Orlando Shooter's Wife 'Could Face Charges' in Connection With Mass Shooting

Omar Mateen Orlando Nightclub ISIS
An undated photo from a social media account of Omar Mateen, who Orlando Police have identified as the suspect in the mass shooting at a gay nightclub in Orlando, Florida, June 12. A witness has said that he had visited the club at least a dozen times before carrying out the attack. Omar Mateen via Myspace/Handout via Reuters

The wife of the Orlando shooter who killed dozens of people at a gay nightclub on Sunday may face criminal charges in connection to the massacre, according to reports.

The FBI have interviewed the wife of Omar Mateen, Noor Salman, since the attack in a bid to find out more information about his motivations and prior plans to commit the attack.

Mateen walked into the Pulse nightclub early on Sunday morning among hundreds of revellers armed with an assault rifle, opening fire on the crowd and killing at least 49 people. The attack left 53 people wounded, six of those in a critical condition. Police killed Mateen at the end of a three-hour shootout.

A law enforcement official, speaking to Fox News on condition of anonymity, said that Salman had knowledge of her husband's plans to commit the operation but did not alert authorities and did not attempt to stop him.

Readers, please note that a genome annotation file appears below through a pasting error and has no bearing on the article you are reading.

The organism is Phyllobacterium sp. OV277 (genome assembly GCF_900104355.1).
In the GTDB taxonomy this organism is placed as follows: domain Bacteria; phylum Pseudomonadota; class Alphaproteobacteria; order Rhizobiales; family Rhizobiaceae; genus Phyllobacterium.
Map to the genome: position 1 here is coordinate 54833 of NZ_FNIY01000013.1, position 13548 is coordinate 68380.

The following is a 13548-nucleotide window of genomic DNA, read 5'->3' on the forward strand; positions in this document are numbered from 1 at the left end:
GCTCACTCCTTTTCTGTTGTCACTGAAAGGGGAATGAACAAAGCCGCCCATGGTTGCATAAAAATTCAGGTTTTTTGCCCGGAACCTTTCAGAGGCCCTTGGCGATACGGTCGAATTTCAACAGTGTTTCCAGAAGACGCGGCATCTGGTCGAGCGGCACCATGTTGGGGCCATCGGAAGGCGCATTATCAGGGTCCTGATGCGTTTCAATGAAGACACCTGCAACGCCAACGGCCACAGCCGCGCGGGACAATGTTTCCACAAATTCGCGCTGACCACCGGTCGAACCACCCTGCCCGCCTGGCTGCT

Another law enforcement official, speaking to CNN, said that Salman admitted to the FBI that Mateen had informed her of his wish to carry out an extremist attack but that he had not detailed his plan to target Pulse nightclub.

"It appears she had some knowledge of what was going on," U.S. Senator Angus King, a member of the Senate Intelligence Committee, said on Tuesday. "She definitely is, I guess you would say, a person of interest right now and appears to be cooperating and can provide us with some important information."

Authorities are yet to press any charges against Salman. Her marriage to Mateen is documented on a 2013 mortgage document, and the pair have a three-year-old son, but witnesses from Pulse nightclub have said that Mateen frequented the nightspot for years prior to the attack.

Following the attack, others came forward to say that they had been messaging Mateen on gay dating apps for more than a year.

The Islamic State militant group (ISIS) claimed that Mateen was a "fighter" for the group, appearing to suggest that Mateen acted on the message of the group's spokesman Abu Mohammad al-Adnani last month, in which he called for an increase in attacks on "crusaders" during the Islamic holy month of Ramadan.